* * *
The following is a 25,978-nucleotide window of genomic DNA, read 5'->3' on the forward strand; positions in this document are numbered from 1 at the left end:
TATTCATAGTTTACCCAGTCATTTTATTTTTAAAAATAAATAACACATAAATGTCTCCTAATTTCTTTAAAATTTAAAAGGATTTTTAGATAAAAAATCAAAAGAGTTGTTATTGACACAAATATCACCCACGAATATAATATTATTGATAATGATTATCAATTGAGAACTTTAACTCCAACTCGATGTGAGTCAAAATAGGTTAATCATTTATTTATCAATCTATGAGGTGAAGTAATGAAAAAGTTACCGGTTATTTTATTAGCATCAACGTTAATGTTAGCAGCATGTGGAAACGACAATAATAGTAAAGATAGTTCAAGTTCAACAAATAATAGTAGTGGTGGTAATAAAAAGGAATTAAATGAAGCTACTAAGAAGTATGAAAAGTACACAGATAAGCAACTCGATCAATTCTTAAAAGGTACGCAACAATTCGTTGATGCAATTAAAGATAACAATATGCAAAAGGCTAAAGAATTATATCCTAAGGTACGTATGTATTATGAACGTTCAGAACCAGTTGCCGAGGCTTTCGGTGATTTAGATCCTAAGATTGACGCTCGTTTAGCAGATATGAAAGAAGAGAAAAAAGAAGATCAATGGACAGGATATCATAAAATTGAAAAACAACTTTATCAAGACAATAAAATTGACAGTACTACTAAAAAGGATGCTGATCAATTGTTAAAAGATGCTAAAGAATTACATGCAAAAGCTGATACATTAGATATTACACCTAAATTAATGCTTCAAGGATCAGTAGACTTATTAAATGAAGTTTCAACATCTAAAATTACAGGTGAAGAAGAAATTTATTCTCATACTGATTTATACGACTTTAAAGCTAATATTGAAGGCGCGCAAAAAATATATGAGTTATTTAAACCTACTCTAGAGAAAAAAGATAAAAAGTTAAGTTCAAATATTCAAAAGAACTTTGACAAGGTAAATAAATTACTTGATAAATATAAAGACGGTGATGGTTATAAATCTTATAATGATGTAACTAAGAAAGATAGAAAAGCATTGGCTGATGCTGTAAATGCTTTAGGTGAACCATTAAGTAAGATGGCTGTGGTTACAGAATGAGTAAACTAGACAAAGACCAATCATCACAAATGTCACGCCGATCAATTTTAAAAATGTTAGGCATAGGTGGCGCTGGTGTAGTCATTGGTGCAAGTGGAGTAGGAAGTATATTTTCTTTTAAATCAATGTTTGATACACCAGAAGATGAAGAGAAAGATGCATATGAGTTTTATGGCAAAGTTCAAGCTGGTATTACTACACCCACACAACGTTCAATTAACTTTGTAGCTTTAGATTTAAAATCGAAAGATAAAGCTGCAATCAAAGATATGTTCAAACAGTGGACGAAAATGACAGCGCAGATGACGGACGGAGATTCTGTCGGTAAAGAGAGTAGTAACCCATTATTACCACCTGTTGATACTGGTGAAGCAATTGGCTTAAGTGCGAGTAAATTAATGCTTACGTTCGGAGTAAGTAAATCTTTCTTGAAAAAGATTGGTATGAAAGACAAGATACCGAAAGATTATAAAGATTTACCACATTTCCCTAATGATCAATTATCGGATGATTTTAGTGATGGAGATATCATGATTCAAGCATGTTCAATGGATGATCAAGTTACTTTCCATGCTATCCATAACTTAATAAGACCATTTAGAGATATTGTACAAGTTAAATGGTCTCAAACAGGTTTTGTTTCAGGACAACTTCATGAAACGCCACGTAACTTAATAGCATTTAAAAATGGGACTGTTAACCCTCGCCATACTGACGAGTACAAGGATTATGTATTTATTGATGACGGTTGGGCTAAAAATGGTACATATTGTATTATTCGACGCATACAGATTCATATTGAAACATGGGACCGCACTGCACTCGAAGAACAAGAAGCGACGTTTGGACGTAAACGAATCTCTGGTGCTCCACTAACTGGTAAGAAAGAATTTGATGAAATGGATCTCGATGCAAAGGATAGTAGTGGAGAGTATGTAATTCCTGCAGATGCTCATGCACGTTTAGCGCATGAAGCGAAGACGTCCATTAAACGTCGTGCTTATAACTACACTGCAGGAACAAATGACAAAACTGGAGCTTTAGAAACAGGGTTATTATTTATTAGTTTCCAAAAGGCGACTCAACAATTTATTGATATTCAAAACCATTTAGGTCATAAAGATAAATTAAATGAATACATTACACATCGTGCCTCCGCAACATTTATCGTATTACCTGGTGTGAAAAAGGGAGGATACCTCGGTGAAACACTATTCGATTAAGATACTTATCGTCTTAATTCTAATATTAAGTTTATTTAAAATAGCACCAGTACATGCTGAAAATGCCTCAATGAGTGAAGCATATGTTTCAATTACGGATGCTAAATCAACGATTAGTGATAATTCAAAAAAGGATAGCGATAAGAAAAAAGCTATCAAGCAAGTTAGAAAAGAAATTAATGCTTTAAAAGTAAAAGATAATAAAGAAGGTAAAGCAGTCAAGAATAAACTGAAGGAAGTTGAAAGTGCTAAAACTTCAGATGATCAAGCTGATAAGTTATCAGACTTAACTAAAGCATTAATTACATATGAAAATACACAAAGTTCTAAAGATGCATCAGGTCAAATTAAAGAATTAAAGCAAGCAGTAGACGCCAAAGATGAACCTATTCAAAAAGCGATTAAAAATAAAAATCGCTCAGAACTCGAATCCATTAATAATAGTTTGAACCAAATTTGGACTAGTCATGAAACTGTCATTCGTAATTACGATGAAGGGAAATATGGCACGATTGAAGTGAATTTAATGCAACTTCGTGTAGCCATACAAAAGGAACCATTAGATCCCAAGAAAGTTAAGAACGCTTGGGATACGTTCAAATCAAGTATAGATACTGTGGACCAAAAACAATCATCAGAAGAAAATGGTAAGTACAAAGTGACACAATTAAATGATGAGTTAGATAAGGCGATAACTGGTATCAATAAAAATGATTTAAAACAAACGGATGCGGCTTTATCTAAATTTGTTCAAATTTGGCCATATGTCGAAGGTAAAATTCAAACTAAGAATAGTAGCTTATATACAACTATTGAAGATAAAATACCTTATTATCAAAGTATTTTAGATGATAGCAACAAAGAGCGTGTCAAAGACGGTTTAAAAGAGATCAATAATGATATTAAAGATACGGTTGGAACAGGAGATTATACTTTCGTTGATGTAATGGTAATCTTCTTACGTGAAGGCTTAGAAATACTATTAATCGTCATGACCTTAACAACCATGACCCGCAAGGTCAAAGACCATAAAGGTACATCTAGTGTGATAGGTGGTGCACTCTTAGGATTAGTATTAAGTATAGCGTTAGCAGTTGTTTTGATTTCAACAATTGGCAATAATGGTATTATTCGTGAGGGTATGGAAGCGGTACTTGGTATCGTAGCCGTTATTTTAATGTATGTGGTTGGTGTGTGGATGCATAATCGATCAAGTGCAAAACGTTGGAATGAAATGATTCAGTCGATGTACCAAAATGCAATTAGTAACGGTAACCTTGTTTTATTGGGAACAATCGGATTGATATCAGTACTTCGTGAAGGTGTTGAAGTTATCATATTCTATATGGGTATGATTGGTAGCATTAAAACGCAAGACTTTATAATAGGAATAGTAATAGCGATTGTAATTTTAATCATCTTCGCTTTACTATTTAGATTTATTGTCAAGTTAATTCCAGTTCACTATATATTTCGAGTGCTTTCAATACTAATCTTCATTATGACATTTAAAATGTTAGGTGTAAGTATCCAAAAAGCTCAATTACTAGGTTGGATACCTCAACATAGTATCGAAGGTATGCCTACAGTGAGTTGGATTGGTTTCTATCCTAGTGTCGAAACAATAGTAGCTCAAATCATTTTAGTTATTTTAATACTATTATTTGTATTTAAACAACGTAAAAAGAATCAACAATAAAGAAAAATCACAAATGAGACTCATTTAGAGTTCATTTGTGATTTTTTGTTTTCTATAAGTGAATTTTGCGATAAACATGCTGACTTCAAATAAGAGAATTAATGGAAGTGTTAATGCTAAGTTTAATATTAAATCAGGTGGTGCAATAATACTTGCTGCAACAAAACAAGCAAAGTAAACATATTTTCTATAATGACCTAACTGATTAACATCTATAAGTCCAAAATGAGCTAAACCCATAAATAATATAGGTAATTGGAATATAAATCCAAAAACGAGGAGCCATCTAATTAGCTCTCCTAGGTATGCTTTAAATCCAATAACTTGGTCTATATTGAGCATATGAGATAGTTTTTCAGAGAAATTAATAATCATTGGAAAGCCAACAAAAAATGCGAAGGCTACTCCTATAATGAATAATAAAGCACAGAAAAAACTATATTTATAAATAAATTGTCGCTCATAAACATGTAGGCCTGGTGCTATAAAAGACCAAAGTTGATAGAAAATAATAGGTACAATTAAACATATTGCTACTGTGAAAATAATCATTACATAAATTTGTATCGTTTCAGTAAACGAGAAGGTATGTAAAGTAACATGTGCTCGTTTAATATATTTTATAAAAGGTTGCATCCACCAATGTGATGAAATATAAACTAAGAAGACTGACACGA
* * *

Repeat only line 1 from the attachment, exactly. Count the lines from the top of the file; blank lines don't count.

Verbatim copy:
The following is a 25,978-nucleotide window of genomic DNA, read 5'->3' on the forward strand; positions in this document are numbered from 1 at the left end: